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  #46  
Old 11-08-2006, 11:39 AM
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very good find Guilermo !
informative and handy, thanks for sharing
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  #47  
Old 11-09-2006, 11:31 PM
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AftMast Tri

Quote:
Originally Posted by Guillermo View Post
Brian,
Did you know this?:
http://www.barefootsworld.net/windwa...ilingcalc.html
What's your opinion?
I've just found it.
Cheers
Yes Guillermo, this was brought to my attention a couple of years ago. Reference posting #20 & #21 of this thread:
http://www.boatdesign.net/forums/sho...2&postcount=20
http://www.boatdesign.net/forums/sho...3&postcount=21
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  #48  
Old 11-14-2006, 06:14 PM
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Guilermo, how did you find that information? thanks for sharing it!
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  #49  
Old 11-15-2006, 12:25 AM
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Be careful about the trustability of that calculator. The guy dismasted. Have a look at:
http://www.boatdesign.net/forums/sho...1&postcount=34
and, in general, to thread 113491
Cheers.
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  #50  
Old 11-16-2006, 11:22 AM
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Mast Aft Failure

As I mentioned before I felt this discussion belong under the AftMast subect thread rather than here. But I felt I needed to defend the posting in both subject threads in case someone should not be aware of the other discussion

Quote:
Originally Posted by Brian
Did you find that in his logs? I've not read them as there appears to be almost no mention of the sailing capabilities of the vessel.
Quote:
Originally Posted by Guillermo
Yes, he says that somewhere, but it's difficult to find among the very long logs. The general feeling I got is that the boat as a whole was a complete disaster (And I have my doubts about the mental sanity of the man....)
As I wrote you in a private email, I also questioned the sanity of this gentleman, but that’s all another subject.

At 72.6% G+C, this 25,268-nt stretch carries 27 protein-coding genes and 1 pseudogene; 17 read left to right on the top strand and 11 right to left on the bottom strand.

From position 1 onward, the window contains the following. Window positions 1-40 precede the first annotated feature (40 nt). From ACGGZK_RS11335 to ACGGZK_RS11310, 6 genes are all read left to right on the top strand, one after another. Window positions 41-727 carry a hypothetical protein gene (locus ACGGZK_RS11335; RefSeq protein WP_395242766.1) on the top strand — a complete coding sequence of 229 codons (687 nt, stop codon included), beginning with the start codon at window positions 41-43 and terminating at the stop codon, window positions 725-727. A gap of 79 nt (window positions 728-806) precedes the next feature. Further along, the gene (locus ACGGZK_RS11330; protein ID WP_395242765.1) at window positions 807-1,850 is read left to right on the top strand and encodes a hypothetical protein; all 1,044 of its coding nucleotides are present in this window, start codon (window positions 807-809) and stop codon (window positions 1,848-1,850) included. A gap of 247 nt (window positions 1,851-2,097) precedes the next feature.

When I was first made aware of his original website and his rig calculator, I was very surprised at the exact wording on his site that copied the wording right out of my website verbatim. Here is a gentleman who never once had contacted me about this subject he had such a great interest in, nor ask any permission of me, nor given any references on his site back to mine. I wrote him a letter about these matters, which he chose to ignore answering, and instead took down some of his web pages from his site.

In that letter I also expressed some concerns about his interpretation of my design. I was particularly concerned about his lack of a resistance element to the forward force that will be generated by the upper aft facing jumper strut over which the masthead backstay passes. In contrast I have provided a triangulated (diamond) jumper strut arrangement to help counter this forward pressing force. I have also provided two additional backstays at this point to counter forestay loads.

…photo of vessel under discussion: http://www.boatdesign.net/gallery/showphoto.php/photo/6863/cat/500/ppuser/399

In other words I was concerned about his variation of my design. But since he had chose not to communicate with me about my concerns, and since he had already built it, there was not much left to do but wish him the best. Maybe his mast section would stand up to the loads, but I seriously doubted it. I was also concerned about his disproportionably long, lower mast panel.

Another of my concerns was his use of three headsails. To my way of thinking this placed the headsails too close together to be practical. We know from past cutter arrangements that should we have the headsail and the staysail too close to one another it became difficult to maintain the trim on both such that they were always fully engaged. Plus, it became more problematic in a tacking situation. And he obviously had not sailed enough to recognize the balance that can be had with a jib-mizzen combination.